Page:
The theme of Medea in Portuguese literature has mainly given rise to the writing of new plays on the subject. The central episode in the Portuguese rewritings in the last two centuries is the one that takes place in Corinth, i.e., the break between Medea and Jason, on the one hand, and Medea’s killing of their children in retaliation, on the other. Besides the complex play of feelings that provides this episode with very real human emotions, gender was a key issue in determining the interest that this story elicited in a society in search of social renovation, after profound political transformations – during the transition between dictatorship and democracy which happened in 1974 – that generated instability and established a requirement to find alternative rules of social intercourse in the path towards a new Portugal.
Andrés Pociña Pérez, University of Granada, is Full Professor of Latin Philology at that university. He has published monographs, translations and many articles on Latin literature, Greco-Latin drama, reception studies, including Medeas. Versiones de un mito desde Greciam hasta hoy I-III (University of Granada, 2002).
Aurora López, University of Granada, is Full Professor of Latin Philology at that university. She has published monographs, translations and many articles on Latin literature, Roman women, Greco-Latin drama, reception studies, including Medeas. Versiones de un mito desde Greciam hasta hoy I-III (University of Granada, 2002).
Carlos Morais, University of Aveiro, is Professor of Latin Philology at that university. He has published monographs and many articles on Greek Literature and Reception Studies, including 'Máscaras Portuguesas de Antígona' (University of Aveiro, 2001).
Maria de Fátima Silva, PhD (1984), University of Coimbra, is Full Professor of Classical Studies at that university. She has published monographs, translations and articles on Greek theatre and reception studies, including the coordination of Portrayals of Antigone in Portugal (Brill, 2017).
Patrick J. Finglass, University of Bristol, is Henry Overton Wills Professor of Greek at that university. He has published editions, monographs, and many articles on Greek lyric poetry and drama, including the edition of Sophocles' plays (Cambridge University Press, 2007, 2011, 2018).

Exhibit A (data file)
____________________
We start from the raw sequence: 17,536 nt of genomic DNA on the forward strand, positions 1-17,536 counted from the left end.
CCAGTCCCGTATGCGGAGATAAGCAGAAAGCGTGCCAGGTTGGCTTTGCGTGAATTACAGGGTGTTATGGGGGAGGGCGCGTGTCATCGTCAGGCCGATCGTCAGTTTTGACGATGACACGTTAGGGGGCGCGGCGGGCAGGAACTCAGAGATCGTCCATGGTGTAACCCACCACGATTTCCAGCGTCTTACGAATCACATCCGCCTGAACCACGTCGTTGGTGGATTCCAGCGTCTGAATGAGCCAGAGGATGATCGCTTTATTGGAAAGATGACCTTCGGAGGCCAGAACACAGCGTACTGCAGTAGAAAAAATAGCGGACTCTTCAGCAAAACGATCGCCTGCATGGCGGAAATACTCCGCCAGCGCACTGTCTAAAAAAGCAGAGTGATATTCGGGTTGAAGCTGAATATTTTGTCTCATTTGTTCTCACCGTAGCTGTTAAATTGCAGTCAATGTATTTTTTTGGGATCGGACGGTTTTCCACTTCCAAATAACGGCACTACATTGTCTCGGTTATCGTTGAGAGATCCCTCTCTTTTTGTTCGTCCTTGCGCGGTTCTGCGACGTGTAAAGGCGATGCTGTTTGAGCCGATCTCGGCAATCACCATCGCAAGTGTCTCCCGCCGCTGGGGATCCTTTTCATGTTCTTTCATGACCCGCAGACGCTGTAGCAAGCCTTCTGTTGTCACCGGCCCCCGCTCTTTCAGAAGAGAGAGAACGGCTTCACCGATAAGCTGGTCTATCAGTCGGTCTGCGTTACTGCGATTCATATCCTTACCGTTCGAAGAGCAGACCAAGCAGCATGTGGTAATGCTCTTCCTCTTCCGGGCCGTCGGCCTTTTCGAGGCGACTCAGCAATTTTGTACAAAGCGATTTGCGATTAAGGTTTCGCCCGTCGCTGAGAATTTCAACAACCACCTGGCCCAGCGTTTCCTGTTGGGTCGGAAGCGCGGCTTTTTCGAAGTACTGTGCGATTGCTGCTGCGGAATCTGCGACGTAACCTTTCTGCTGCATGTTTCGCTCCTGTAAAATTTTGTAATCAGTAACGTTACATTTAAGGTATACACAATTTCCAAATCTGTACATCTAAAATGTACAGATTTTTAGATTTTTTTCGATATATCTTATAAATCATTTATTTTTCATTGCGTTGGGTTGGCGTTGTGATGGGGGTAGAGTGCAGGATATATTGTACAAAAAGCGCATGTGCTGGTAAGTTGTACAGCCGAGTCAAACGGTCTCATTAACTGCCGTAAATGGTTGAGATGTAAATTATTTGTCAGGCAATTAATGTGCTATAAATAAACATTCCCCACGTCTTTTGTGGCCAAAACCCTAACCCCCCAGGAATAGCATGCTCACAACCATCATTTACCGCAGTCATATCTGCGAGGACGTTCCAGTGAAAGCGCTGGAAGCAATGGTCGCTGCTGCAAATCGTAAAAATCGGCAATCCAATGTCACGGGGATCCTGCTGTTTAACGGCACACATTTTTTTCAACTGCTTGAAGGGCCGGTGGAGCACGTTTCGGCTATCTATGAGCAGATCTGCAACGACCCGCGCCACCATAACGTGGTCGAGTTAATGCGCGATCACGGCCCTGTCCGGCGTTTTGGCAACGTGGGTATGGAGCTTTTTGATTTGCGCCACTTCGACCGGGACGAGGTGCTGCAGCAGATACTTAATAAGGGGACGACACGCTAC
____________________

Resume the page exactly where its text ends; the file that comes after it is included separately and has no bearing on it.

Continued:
Abbreviations Notes on Contributors
Part 1: Main Sources
1 Euripides’ Medea in Context Patrick J. Finglass
2 Medea: the Bewitched Witch in Apollonius of Rhodes Maria do Céu Fialho
3 Versions of Medea in Classical Latin Andrés Pociña and Aurora López
4 Os encantos de Medeia by António José da Silva: Comedy Version of a Tragic Theme (18th Century) Maria de Fátima Silva
5 In Search of Lost Identity: Jean Anouilh’s Medea Maria de Fátima Silva
6 The Reception of Medea in the 20th and 21st Centuries Rosanna Lauriola
Part 2: Portuguese Versions of Medea in the 20th and 21st Centuries
7 Medea as an Aesthetic and Ethical Space in Fiama’s Work Ália Rodrigues
8 A Portuguese Medea: Eduarda Dionísio, Antes que a Noite Venha (Before the Night Comes) Maria de Fátima Silva
9 Hélia Correia’s A de Cólquida (The Woman from Colchis) Maria António Hörster and Maria de Fátima Silva
10 Language, Barbarism, and Civilization: Hélia Correia’s Desmesura (Excess) Maria de Fátima Silva
11 Measure in Hélia Correia’s Desmesura: an Exercise in Recreating Classical Rhythm Carlos Morais
12 Medea in the Society of Entertainment: a Reading of Mário Cláudio’s Medeia Maria António Hörster and Maria de Fátima Silva
13 Revisiting Medea – Carlos Jorge Pessoa’s Escrita da Água: No Rasto de Medeia (Water Writing: in Medea’s Wake) Susana Hora Marques
14 The Art of Translating a Classic: Author’s and Translator’s Marks Maria de Fátima Silva
Conclusion Appendix: a Chronology of Recreations, Editions, and Performances Bibliography Index Locorum Index of Modern Authors Index of Subjects
All interested in Greek drama, comparative literature, reception studies, translation and Portuguese culture and literature,